In 1991, the small island nation of Vanuatu raised a question on the global stage that rich nations have been avoiding ever since: Who should pay for climate catastrophe?
At the time, Vanuatu – on behalf of an alliance of small-island states – argued quite reasonably that polluters should pay for the costs of their pollution.
It was an urgent question – with remarkable foresight. Vanuatu is in a low-lying archipelago in the Pacific Ocean, and its territory is threatened as global temperature increases contribute to rising sea levels worldwide.
Indeed, entire nations could be lost if fossil fuel pollution continues unabated.
There should be an “insurance pool … used to compensate the most vulnerable small island and low-lying coastal developing countries for loss and damage resulting from sea level rise”, Vanuatu’s ambassador, Robert Van Lierop, proposed to United Nations climate negotiators, according to a 2019 article in the journal “Climate Policy”.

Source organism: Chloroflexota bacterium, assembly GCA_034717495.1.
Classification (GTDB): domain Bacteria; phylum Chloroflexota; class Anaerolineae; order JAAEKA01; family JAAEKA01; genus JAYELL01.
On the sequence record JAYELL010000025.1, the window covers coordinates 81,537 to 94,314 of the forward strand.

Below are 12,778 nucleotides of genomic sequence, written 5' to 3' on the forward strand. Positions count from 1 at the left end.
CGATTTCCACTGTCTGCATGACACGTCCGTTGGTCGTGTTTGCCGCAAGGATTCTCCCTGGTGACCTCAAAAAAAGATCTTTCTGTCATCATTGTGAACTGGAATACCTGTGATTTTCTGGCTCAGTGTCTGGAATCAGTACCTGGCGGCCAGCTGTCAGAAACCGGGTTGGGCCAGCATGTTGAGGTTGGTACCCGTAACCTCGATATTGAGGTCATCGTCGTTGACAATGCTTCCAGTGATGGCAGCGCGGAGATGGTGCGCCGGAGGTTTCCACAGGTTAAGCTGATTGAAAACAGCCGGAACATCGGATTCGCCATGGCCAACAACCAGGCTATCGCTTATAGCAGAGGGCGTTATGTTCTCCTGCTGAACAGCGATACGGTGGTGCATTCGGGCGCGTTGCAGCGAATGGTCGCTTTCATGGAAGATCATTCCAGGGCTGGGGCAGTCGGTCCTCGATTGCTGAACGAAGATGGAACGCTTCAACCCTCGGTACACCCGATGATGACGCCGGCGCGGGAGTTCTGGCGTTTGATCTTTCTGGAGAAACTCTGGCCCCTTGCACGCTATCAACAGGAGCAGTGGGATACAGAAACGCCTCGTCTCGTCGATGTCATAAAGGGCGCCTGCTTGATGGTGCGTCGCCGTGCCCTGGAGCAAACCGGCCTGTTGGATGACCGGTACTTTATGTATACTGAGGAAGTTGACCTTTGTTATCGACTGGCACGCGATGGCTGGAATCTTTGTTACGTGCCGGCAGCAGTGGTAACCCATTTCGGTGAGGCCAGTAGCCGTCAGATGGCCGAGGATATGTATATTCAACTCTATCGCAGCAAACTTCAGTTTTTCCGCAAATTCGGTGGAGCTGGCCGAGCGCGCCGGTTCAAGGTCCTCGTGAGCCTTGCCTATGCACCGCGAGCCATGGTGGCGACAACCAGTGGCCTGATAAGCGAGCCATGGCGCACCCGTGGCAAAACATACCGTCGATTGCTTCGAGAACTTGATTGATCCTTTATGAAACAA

More than 30 years later, this issue of irreversible “loss and damage” from the climate crisis is set to be one of the central issues as diplomats and world leaders convene in Egypt for the COP27 climate negotiations starting next week.
After decades of deflection, it’s overdue for high-polluting countries like the United States to take this question seriously. It’s clear that polluters should be held accountable for these losses to territory, culture, life and property.